A closer look at the cultural attitudes in Gone with the Wind


Margaret Mitchell’s masterpiece “Gone with the Wind” shows women constrained by a society that gives them no control, except over the size of their waists.

Over at Medium, I published an essay about one of my favorite novels, “Gone with the Wind” by Margaret Mitchell.

The epic backdrop of the Civil War and Reconstruction places “Gone with the Wind” by Margaret Mitchell at a pivotal period in U.S. history. The novel presents the cultural view of Southerners, particularly affluent Southerners, who wished to cast a rosy light upon race relations and portray the status quo as a social system accepted by all parties, except of course meddlesome Yankees.

Pondering the novel from this view cleared up some of my discomfort with how the novel handled racial issues. As historical fiction, it reveals the world through the eyes of the heroine, Scarlett O’Hara, and the plight of slaves and racism weren’t priorities for the her. She cared about being rich, and her selfish determination made her a literary legend.

The Belle of the Ball

Scarlett fascinates readers because she’s the ultimate anti-heroine. She’s selfish and fake. She’s not a good mother. She goes after her goals with relentless self-centered focus and eventually drives away the one man who genuinely liked her for who she was.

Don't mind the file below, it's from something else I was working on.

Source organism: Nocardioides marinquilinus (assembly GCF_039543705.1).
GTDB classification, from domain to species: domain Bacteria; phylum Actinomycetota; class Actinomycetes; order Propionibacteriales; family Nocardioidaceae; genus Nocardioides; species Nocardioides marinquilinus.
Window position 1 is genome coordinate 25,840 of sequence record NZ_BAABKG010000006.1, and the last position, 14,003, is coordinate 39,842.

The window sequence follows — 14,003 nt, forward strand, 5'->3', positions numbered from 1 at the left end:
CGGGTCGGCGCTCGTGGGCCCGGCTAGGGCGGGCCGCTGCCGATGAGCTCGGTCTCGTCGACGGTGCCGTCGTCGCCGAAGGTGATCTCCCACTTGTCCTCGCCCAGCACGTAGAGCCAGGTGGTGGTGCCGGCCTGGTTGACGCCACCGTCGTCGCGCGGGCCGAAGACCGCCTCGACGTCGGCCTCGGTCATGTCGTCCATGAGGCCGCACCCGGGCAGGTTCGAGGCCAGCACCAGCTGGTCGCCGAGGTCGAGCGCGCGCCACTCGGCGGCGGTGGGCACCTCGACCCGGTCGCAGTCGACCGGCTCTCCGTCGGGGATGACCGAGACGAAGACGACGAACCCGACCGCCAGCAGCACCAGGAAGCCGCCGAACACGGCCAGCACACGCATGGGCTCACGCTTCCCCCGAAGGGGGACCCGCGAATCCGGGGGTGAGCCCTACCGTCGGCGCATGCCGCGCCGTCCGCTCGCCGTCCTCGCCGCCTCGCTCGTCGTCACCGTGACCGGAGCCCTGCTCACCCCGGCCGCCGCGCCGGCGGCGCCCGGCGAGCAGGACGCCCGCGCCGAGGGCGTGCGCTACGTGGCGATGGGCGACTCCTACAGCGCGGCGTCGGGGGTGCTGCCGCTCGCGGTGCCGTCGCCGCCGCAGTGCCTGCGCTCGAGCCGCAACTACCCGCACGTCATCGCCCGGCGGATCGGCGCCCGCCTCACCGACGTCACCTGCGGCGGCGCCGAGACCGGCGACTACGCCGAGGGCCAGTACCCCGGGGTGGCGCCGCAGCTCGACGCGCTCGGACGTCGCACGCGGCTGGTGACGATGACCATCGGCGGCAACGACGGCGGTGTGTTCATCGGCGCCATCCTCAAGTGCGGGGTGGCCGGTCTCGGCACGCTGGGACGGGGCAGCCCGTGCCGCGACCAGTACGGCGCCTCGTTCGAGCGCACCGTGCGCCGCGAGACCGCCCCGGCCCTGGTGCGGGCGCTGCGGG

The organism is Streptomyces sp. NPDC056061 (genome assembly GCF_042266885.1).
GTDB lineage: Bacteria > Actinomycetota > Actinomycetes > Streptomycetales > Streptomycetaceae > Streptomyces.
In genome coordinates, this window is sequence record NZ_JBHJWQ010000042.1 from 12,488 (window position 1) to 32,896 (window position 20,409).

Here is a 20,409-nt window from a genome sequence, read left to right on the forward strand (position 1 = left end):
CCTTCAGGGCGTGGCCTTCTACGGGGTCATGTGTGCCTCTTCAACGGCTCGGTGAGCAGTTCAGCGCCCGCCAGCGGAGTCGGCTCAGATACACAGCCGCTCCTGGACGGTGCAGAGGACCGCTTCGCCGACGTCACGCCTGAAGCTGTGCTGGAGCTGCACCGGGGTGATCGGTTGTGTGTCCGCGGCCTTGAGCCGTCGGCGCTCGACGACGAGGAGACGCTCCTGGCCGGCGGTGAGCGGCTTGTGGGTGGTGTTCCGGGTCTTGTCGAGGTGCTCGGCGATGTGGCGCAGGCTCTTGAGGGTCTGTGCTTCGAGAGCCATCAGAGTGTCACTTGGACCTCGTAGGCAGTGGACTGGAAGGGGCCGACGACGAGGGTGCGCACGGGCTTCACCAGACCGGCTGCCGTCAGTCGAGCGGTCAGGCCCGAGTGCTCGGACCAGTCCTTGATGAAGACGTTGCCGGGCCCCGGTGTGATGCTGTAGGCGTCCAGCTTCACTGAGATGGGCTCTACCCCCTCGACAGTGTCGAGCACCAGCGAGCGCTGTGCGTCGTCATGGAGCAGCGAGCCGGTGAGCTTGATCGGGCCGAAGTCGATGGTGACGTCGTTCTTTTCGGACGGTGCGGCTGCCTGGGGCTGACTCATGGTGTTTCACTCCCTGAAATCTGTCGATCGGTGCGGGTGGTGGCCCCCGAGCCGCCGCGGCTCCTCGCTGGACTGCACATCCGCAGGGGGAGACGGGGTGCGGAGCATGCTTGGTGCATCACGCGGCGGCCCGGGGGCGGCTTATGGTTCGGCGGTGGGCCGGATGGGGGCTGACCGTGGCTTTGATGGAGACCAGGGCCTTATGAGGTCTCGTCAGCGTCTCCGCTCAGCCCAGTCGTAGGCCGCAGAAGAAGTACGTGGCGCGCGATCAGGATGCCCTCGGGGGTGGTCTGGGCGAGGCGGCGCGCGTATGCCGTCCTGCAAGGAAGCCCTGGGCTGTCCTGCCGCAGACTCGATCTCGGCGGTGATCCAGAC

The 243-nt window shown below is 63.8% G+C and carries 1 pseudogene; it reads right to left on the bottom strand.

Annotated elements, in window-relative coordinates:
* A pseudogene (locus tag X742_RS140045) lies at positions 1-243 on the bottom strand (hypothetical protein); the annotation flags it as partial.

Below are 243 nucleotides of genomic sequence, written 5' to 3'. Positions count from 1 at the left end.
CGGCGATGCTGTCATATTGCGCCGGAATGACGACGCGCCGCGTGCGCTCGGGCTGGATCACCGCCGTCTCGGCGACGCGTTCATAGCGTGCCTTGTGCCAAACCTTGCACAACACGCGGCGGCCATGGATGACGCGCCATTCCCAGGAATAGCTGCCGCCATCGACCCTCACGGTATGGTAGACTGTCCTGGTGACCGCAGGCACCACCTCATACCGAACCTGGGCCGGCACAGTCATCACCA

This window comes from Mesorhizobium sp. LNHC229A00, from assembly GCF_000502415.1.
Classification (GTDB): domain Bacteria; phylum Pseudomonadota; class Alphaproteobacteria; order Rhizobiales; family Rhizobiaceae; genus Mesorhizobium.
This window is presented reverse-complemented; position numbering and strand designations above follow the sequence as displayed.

She’s unforgettable, and her struggles in a hostile world create an astonishing narrative that has been popular for decades on an epic scale.

Published in 1936, the novel won the Pulitzer Prize in 1937, and a Publishers Weekly article in 2011 on its 75th anniversary documented its immense sales volume. The original 1936 release sold 176,000 copies. Two million copies had been sold by 1938. Simon & Schuster that now owns the original publisher reports that it sells almost 75,000 copies every year. Mass market editions between 1993 and 2007 sold 650,000 copies.

Read the complete essay at Medium.

Scarlett O’Hara, Racism, and a Damn Good Read

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